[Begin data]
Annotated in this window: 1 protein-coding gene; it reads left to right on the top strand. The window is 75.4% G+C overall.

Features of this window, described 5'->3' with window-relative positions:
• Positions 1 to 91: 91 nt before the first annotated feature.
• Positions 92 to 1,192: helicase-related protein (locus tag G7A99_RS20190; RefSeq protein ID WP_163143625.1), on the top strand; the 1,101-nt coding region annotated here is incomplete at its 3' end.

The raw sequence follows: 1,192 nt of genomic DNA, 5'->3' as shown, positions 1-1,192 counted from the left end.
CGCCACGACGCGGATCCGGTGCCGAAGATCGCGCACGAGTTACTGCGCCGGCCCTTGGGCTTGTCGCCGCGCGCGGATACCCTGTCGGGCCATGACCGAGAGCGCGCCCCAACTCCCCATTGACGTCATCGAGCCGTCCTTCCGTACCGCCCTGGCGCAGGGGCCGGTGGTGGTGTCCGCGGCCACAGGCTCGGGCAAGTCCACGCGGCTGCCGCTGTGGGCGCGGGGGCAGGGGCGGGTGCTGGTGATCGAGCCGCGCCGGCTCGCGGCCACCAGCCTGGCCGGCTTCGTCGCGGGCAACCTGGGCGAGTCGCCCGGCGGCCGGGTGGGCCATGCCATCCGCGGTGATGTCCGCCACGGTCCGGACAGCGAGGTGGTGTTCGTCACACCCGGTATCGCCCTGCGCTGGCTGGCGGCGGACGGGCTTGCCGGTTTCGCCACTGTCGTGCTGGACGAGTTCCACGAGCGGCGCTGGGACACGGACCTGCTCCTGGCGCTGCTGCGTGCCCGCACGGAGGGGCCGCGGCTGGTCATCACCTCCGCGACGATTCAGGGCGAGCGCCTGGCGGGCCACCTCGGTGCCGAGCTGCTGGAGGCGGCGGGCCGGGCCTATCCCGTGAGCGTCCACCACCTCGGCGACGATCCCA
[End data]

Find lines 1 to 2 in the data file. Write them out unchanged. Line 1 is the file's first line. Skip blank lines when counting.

Annotated in this window: 1 protein-coding gene; it reads left to right on the top strand. The window is 75.4% G+C overall.

Features of this window, described 5'->3' with window-relative positions: